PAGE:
PITTSBURGH -- Not long after Josh Bell's two-run home run cleared the right-field seats and splashed into the Allegheny River, Pirates broadcaster Joe Block proclaimed Bell’s prodigious blast to be “Stargell-ian.”
Indeed, Pops would have been proud of Pittsburgh’s first baseman on Wednesday afternoon.
Bell’s game-tying homer and the offensive outburst it sparked went to waste as the Pirates’ bullpen imploded in a 9-6 loss to the Rangers at PNC Park, but that didn’t detract from anyone’s appreciation for Bell’s feat of strength or what the 26-year-old is accomplishing this season.
“It’s incredible. I’m so glad he’s on our team,” right-hander Nick Kingham said. “You see [Christian] Yelich and [Cody] Bellinger and all those people that are doing incredible streaks and hitting the ball like crazy? Watch out for this guy. Seriously, he’s doing incredible things. He’s barreling the ball every time he swings the bat. It’s really fun to watch.”
Facing Rangers starter Shelby Miller with one out in the fourth inning, Bell launched a 92.9 mph fastball over the right-field seats directly into the river. His 472-foot blast is the fifth-longest home run in PNC Park history; he also has the fourth spot on the list with his 474-foot homer over the batter’s eye in center field on April 7.
Bell became the fourth player in PNC Park history -- the third Pirates player -- to reach the Allegheny River on the fly. The small group: Daryle Ward (July 6, 2002), Garrett Jones (June 2, 2013), Pedro Alvarez (May 19, 2015) and now Bell.
Wednesday's shot was the Pirates’ third-longest home run since Statcast began tracking batted balls. The ball came off Bell’s bat at 114.9 mph, the Pirates’ third-hardest home run since Statcast. It was the 50th time a ball has reached the Allegheny River since PNC Park opened in 2001; Bell has now swatted three of them, with the previous two bouncing in.
“I never really thought about getting it in the air, but I knew if I connected that way it was a possibility,” Bell said. “It’s awesome to finally have done that.”
Bell has hit nine home runs this season, only three shy of his 2018 total. Last year, Bell didn’t hit his ninth home run until Sept. 7. The power surge is even more impressive because Bell is also hitting for a higher average while increasing his on-base percentage and playing improved defense.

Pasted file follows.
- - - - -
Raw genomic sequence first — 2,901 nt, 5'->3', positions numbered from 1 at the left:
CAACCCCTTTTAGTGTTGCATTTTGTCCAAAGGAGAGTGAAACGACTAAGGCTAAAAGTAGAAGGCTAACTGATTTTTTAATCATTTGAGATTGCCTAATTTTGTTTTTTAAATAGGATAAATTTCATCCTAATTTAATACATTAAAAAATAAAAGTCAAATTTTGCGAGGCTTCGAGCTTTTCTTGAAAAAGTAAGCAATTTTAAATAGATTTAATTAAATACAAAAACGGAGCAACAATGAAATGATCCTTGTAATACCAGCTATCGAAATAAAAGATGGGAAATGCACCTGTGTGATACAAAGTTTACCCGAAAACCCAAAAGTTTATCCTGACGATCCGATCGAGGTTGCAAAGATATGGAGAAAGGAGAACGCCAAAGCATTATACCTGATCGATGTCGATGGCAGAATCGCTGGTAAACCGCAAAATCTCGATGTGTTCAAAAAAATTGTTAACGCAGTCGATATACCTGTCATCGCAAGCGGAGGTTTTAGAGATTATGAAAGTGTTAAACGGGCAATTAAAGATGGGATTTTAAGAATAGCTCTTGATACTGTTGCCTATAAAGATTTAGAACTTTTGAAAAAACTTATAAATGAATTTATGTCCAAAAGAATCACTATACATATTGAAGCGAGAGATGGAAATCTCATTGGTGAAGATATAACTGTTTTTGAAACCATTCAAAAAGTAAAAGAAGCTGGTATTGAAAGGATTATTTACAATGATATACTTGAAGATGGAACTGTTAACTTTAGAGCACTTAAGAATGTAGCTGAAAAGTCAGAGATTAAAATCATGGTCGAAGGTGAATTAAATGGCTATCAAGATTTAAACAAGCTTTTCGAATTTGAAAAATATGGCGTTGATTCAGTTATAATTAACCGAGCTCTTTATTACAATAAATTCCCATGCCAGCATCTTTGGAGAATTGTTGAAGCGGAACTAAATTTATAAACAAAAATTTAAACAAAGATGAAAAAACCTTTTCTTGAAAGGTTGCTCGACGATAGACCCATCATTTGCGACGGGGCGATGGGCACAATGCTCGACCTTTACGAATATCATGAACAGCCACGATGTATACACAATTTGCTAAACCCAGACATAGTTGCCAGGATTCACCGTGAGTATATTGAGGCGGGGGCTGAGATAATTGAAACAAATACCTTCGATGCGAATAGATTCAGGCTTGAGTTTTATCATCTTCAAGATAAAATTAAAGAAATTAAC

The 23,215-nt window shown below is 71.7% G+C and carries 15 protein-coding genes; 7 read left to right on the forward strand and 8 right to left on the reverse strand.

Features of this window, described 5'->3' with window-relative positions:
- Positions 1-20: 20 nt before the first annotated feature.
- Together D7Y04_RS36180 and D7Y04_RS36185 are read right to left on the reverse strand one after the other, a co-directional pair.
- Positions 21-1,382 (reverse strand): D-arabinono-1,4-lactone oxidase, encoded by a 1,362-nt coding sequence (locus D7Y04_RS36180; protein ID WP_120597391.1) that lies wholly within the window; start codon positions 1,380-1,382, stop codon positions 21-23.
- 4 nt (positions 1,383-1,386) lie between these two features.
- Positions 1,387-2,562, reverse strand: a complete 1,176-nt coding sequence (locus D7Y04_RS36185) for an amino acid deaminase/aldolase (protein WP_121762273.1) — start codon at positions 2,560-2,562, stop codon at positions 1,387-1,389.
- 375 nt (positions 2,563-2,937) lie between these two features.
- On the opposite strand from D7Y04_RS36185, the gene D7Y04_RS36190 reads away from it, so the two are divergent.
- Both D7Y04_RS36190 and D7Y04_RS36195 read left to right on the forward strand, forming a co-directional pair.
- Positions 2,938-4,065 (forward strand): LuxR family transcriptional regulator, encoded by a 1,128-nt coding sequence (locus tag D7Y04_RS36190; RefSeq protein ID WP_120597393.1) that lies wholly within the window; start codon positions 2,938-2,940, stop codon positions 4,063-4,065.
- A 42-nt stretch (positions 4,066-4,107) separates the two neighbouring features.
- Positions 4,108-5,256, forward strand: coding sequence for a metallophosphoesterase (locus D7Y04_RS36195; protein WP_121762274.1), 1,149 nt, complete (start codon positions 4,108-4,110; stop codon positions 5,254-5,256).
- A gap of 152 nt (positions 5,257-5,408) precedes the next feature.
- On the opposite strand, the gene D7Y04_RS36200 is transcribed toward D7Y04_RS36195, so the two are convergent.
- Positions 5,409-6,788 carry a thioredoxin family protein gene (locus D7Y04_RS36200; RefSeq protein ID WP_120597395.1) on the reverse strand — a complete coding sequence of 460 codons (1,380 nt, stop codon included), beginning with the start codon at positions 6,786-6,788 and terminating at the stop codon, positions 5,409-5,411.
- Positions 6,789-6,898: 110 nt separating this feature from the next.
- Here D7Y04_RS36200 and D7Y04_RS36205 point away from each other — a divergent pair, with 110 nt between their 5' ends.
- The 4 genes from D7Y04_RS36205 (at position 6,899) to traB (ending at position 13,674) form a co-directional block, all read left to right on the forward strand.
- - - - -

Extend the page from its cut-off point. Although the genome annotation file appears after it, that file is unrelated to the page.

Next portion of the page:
“That’s the biggest part of the game: confidence,” Bell said. “Being able to bounce back after bad ABs, continue to trust the work that I’m doing and hopefully making those downward parts of the roller coaster a little bit less steep.”
What else has changed?
“Consistency of his approach, I think, more than anything. He hasn’t wavered,” manager Clint Hurdle said. “It hasn’t changed lanes after something, one way or the other. I think he found something last September that played out well for him, that gave him some confidence going into the winter and into Spring Training. He was able to stay steadfast in what he wanted to do, and it’s playing out for him through the first part of the season.”
Bell also credited his work with new hitting coaches Rick Eckstein and Jacob Cruz. His timing is in a good place. He’s squaring up the balls he should hit instead of fouling them off. In the second inning, before the home run everyone will remember, he lined a low-and-away, 78.5 mph curveball to the North Side Notch in left-center field for a double.
“I’m just trying to focus on barreling the ball. I’m not trying to do anything more than that,” Bell said. “If I put my ‘A’ swing on it, the ball will go.”
On Wednesday, he showed just how far it can go.